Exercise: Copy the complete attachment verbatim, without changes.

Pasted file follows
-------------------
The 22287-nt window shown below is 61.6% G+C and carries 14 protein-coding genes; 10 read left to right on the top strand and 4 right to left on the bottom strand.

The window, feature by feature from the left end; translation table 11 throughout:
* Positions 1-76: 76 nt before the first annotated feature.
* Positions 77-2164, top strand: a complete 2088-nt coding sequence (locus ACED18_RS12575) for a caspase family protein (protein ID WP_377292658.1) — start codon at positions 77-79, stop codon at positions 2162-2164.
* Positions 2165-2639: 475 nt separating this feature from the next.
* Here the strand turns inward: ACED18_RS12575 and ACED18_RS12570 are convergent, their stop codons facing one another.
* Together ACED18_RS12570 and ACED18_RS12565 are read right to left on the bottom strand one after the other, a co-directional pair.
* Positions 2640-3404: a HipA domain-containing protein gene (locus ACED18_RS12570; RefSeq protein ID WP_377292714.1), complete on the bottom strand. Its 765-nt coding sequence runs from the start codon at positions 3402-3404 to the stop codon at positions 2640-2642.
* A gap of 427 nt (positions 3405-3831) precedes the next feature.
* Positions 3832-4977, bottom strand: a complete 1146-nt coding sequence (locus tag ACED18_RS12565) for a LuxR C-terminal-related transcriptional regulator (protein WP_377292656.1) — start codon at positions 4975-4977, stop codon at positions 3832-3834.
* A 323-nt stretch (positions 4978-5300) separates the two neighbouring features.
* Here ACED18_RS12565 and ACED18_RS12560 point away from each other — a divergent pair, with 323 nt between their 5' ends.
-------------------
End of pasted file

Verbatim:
The 22287-nt window shown below is 61.6% G+C and carries 14 protein-coding genes; 10 read left to right on the top strand and 4 right to left on the bottom strand.

The window, feature by feature from the left end; translation table 11 throughout:
* Positions 1-76: 76 nt before the first annotated feature.
* Positions 77-2164, top strand: a complete 2088-nt coding sequence (locus ACED18_RS12575) for a caspase family protein (protein ID WP_377292658.1) — start codon at positions 77-79, stop codon at positions 2162-2164.
* Positions 2165-2639: 475 nt separating this feature from the next.
* Here the strand turns inward: ACED18_RS12575 and ACED18_RS12570 are convergent, their stop codons facing one another.
* Together ACED18_RS12570 and ACED18_RS12565 are read right to left on the bottom strand one after the other, a co-directional pair.
* Positions 2640-3404: a HipA domain-containing protein gene (locus ACED18_RS12570; RefSeq protein ID WP_377292714.1), complete on the bottom strand. Its 765-nt coding sequence runs from the start codon at positions 3402-3404 to the stop codon at positions 2640-2642.
* A gap of 427 nt (positions 3405-3831) precedes the next feature.
* Positions 3832-4977, bottom strand: a complete 1146-nt coding sequence (locus tag ACED18_RS12565) for a LuxR C-terminal-related transcriptional regulator (protein WP_377292656.1) — start codon at positions 4975-4977, stop codon at positions 3832-3834.
* A 323-nt stretch (positions 4978-5300) separates the two neighbouring features.
* Here ACED18_RS12565 and ACED18_RS12560 point away from each other — a divergent pair, with 323 nt between their 5' ends.